Corbyn’s reshuffle

THE PARLIAMENTARY Labour Party has been in turmoil as Jeremy Corbyn has implemented a modest reshuffle of the Shadow Cabinet in order to try to create a more united front bench.

The right wing Blairites have taken Corbyn’s declarations of openness and readiness to debate all issues facing the party as a free hand to attack him, misrepresent everything he says and to do everything they can to undermine his leadership.

The Labour Party has always been a very broad movement but for the last few decades the quasi-Tory middle class right-wing careerist intelligentsia have held the leadership in a grip of iron.

They changed the annual conference from a policy debating chamber into a rally to worship the leader.

Tony Blair with his chief henchman Alistair Campbell tolerated no open debates or remarks deemed to be “off-line”. MPs were deselected, candidate selections were stitched up behind the scenes and the whole party was restructured to entrench their hold on the leadership and to keep out the rank-and-file activists and volunteers who were fighting for social justice. Writer Armando Iannucci made a TV career out of satirising the process.

They still cannot believe they failed to prevent Corbyn taking the party leadership and they are dead set on getting him out of office as soon as possible.

So they take his pledged for open debate and tolerance as a weakness that they can use against him.

They are doing their utmost to divide the party leadership while berating Corbyn for leading a disunited party and being an ineffective opposition.

Under Corbyn’s leadership the party has succeeded nevertheless in countering and driving back a number of draconian anti-working class measures and forcing Cameron to backtrack on some key issues — something his predecessor Miliband did not even attempt. These include increased state snooping and cuts to tax credits.

In spite of Corbyn’s pledges, debate and discussion cannot be infinite. A party that never makes up its mind where it is going becomes paralysed. And the structure of the party created by the Blairites gives Corbyn the absolute right to select his own Shadow Cabinet.

In a democratic centralist party like ours the process of debate would involve the entire membership. Then there would be a vote and the whole party would rally round and support the result. But respecting the majority view of their own membership — the very basis of any real democracy — is totally alien to the arrogant Blairites. If they cannot get their own way they go into a giant sulk and spread their bile throughout the media.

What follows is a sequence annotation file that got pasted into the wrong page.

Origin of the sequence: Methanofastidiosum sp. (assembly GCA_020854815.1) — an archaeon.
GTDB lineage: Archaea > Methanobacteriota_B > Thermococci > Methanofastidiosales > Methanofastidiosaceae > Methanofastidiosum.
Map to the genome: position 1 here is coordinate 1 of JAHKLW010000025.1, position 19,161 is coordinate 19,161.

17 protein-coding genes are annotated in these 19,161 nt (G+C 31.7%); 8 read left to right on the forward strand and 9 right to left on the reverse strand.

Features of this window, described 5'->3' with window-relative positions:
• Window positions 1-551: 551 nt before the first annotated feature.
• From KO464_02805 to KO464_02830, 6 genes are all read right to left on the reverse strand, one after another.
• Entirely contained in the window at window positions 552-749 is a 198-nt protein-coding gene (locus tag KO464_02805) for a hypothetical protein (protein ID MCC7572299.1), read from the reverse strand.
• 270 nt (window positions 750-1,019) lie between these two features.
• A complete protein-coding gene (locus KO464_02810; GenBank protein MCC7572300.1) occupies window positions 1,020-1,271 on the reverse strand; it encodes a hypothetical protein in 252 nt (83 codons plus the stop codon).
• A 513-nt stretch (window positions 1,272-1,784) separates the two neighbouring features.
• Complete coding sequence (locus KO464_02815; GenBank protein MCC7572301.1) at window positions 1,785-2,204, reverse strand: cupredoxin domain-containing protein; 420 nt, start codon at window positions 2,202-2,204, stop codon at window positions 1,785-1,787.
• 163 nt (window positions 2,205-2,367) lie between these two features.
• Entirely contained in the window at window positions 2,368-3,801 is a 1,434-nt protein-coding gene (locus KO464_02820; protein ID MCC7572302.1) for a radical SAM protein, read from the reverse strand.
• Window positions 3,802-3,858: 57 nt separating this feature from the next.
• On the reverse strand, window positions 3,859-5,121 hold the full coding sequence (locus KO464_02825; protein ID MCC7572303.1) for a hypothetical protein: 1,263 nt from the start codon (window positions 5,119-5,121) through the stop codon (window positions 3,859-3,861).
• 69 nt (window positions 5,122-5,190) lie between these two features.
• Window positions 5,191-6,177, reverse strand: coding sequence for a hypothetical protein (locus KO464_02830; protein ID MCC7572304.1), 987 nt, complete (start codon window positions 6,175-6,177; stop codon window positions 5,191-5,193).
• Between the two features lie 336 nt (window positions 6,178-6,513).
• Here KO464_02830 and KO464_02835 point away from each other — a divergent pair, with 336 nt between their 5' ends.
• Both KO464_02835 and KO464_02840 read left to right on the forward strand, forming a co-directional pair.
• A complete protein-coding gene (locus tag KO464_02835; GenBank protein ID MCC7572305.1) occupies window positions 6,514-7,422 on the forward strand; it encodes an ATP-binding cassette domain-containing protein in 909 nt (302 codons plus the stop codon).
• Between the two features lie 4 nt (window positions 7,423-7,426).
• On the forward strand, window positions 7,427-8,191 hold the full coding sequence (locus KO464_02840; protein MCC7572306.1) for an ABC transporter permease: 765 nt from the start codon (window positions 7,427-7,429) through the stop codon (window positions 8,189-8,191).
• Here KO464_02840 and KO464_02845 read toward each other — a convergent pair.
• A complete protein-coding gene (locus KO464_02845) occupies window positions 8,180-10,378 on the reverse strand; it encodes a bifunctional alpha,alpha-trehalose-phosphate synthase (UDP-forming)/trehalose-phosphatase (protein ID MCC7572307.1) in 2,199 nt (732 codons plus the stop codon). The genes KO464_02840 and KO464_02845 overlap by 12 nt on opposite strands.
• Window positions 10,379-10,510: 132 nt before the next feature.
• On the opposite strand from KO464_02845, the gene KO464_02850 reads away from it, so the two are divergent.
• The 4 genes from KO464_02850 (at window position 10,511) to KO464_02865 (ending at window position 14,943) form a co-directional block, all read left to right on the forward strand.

If they cannot respect majority decisions they have no business being in Parliament.

Corbyn’s changes to his Shadow Cabinet have been minimal. Maria Eagle has been moved from Defence to Culture and replaced by Emily Thornberry, who will support Corbyn on peace and defence issues.

Corbyn also sacked his Shadow Culture Secretary, Michael Dugher, and shadow Europe minister, Pat McFadden, for “incompetence and disloyalty”.

McFadden is being replaced by Pat Glass, who chairs Labour’s pro-EU group. Emma Lewell-Buck gets a promotion to Shadow Devolution Minister.

The promotion of Pat Glass signals some of the weaknesses of left wing social democracy. Corbyn, like the leadership of Syriza in Greece and Podemos in Spain, cannot grasp the fundamental capitalist class nature of the European Union. There is a mountain of work to be done in raising class awareness within the Labour movement in Britain.

But in Greece and Spain Syriza and Podemos were fostered and encouraged to counter the mass influence of the Greek KKE communist party and higher levels of class consciousness in Spain.

Corbyn has always been opposed tooth and nail by our ruling class; he replaces a seriously right-wing Labour leadership and has raised the level of general working class consciousness and morale here — so far.

Our party will continue to support him but not blindly. When it is necessary to criticise his actions we will speak out. Our priority is building the class consciousness, confidence and cohesion of the working class for the massive struggle that looms ahead.